A study of juveniles referred to the Potter County Juvenile Probation Department for Runaway, 1968 through 1972




Watson, Larry Dan,1949-

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Purpose The purpose of this study was to explore the sociological implications of runaway children and their processing within the juvenile justice system. The study was an examination and comparison of demographic characteristic of children referred to the Potter County Juvenile Court as runaways. An examination was made of how the runaway child was processed before the enactment of the Texas Family Code to provide a source of comparison in evaluation the impact of the Family Code on the juvenile court in its processing of the runaway child. Methods The universe of the study was the total referrals to the Potter County Juvenile Probation Department during the period form 1968 through 1972. Out of this group, every juvenile who had been referred for running away was identified. Those who had home addresses outside Potter County were eliminated. It was this five year period of runaway cases, whose home addresses were in Potter County, that constituted the sample of the study. Information was gathered which included the child’s sex, race, age, residency of child, source of referral, offense, disposition and whether the disposition was official court action or administrative decision. This information was transferred to computer cards, and a computer was utilized in compiling the data. A composite of the annual reports of the Chief Probation Officer for the five year period being considered was prepared. Findings 1. During the five year period, runaway referrals steadily declined from 98 referrals in 1972. At the same time police statistics show a marked increase during the same period. The indication being that the runaway is being dealt with in setting other than the juvenile court. 2. Females were more frequently referred for running away from home than males. There were 247 females (60 percent) referred during this period of time compared to 165 males (40 percent) that were referred. 3. The most frequently referred juvenile was the Caucasian female, followed by the Caucasian male. These two groups accounted for 371 of the total runaway referrals, leaving only 41 to all other categories. 4. Minority group males were the least often referred (2.1 percent) of all groups. 5. Fifteen year olds were the most frequently (29 percent) referred age group. 6. Children who ran away most often with both natural parents, however, those from one natural parent homes were referred nearly as frequently (546 from natural parent homes as compared with 506 from one natural parent homes). 7. Of the total group of runaway referrals, their next most common offense was for burglary. 8. Of the 178 juveniles placed on official probation during the five year period, 86, or slightly less than one-half of them had been referred at least once during that time for running away. 9. Of the 102 juveniles committed to the Texas Youth Council during the five year period, 54, or over one-half of them, had been referred at least once for running away. 10. The 412 juveniles studied accounted for 549 referrals other than runaway referrals. 11. Of the 33 girls committed to the Texas Youth Council, 24 had been referred at least once for runaway. 12. The 412 juveniles accounted for 686 runaway referrals. 13. During the five year period, the Potter County Juvenile Probation Department processed 686 runaway referrals in which the child was a resident of Potter County and 615 cases in which the child was a resident of another county or state.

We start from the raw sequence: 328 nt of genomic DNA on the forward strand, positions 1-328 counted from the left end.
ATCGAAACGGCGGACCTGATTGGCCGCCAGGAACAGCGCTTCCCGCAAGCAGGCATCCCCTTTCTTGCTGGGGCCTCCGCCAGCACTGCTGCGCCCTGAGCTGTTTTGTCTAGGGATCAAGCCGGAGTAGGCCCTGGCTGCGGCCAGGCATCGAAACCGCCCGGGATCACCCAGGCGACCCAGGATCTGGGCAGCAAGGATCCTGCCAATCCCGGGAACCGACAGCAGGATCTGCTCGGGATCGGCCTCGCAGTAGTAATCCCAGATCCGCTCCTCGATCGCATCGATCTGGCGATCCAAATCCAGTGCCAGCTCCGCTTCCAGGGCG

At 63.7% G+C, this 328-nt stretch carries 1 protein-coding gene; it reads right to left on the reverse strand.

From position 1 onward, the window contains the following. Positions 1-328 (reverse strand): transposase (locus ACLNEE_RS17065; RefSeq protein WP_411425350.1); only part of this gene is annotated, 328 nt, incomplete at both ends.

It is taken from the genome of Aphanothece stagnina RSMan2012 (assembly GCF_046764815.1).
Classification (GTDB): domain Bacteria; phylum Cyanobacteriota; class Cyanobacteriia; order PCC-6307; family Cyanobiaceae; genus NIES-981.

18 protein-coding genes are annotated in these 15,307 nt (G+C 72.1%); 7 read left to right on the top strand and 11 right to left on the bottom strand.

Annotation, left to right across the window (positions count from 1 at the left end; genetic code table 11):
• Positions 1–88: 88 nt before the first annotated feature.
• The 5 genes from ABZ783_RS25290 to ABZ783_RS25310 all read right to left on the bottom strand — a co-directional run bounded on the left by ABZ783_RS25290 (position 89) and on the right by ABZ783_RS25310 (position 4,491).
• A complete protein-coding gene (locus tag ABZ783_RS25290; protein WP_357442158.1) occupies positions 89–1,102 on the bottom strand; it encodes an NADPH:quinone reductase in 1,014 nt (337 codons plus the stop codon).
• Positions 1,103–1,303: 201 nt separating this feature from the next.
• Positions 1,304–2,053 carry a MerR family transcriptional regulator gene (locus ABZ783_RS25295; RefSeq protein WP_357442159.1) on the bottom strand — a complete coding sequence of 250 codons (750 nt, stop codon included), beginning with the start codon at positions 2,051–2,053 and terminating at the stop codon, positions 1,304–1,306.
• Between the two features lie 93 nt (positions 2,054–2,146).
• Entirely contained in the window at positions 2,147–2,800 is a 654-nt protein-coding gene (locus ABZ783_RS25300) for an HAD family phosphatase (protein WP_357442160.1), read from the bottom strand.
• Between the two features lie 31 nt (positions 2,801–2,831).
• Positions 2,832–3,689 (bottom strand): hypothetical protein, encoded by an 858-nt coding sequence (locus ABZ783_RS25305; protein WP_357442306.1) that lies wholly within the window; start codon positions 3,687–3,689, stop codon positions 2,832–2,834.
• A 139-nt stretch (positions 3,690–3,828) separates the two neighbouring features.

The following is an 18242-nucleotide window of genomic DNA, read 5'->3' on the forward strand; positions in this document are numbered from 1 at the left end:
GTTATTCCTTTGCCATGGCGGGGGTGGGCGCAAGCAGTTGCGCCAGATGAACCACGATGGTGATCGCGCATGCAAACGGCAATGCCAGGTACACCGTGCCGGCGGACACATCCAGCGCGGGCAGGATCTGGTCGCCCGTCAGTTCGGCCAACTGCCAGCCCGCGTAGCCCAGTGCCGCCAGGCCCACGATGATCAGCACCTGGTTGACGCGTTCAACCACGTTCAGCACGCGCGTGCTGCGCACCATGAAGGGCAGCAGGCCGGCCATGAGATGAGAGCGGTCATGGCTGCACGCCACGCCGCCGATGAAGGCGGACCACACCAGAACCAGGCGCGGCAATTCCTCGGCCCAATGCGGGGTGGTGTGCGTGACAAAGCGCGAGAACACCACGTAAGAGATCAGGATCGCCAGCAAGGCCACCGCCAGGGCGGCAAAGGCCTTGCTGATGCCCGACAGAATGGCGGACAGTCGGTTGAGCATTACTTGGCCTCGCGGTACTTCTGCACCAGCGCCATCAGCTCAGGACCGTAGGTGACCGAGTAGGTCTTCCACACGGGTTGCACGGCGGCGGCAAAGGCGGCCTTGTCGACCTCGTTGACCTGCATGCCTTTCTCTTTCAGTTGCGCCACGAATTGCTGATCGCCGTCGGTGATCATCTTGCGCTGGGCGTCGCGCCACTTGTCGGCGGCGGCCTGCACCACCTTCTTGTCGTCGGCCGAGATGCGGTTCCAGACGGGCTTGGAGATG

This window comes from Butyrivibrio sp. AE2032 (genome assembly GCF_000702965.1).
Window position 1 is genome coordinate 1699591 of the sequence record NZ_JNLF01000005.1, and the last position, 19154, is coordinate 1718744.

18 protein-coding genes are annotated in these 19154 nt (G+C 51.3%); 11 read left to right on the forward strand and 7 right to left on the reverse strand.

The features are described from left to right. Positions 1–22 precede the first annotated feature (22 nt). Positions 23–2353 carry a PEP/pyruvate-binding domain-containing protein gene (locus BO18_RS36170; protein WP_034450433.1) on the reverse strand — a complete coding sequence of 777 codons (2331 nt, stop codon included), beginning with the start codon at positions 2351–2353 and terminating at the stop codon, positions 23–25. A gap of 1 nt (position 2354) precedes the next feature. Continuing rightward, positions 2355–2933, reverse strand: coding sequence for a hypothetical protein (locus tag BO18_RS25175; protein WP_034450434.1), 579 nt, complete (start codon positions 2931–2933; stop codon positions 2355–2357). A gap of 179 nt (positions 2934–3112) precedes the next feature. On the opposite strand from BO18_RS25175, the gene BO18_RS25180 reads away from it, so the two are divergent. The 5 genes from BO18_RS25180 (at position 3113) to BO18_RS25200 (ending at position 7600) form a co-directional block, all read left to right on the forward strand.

Runaway children--Texas--Amarillo, Runaway children--Texas--Potter County, Juvenile delinquency--Texas--Potter County